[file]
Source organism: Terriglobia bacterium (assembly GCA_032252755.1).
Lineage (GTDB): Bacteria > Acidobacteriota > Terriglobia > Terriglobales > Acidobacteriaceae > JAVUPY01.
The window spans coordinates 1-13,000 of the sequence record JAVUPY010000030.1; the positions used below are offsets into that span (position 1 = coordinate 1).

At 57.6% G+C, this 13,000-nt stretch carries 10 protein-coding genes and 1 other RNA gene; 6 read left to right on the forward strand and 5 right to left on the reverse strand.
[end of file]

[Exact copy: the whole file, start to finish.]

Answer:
Source organism: Terriglobia bacterium (assembly GCA_032252755.1).
Lineage (GTDB): Bacteria > Acidobacteriota > Terriglobia > Terriglobales > Acidobacteriaceae > JAVUPY01.
The window spans coordinates 1-13,000 of the sequence record JAVUPY010000030.1; the positions used below are offsets into that span (position 1 = coordinate 1).

At 57.6% G+C, this 13,000-nt stretch carries 10 protein-coding genes and 1 other RNA gene; 6 read left to right on the forward strand and 5 right to left on the reverse strand.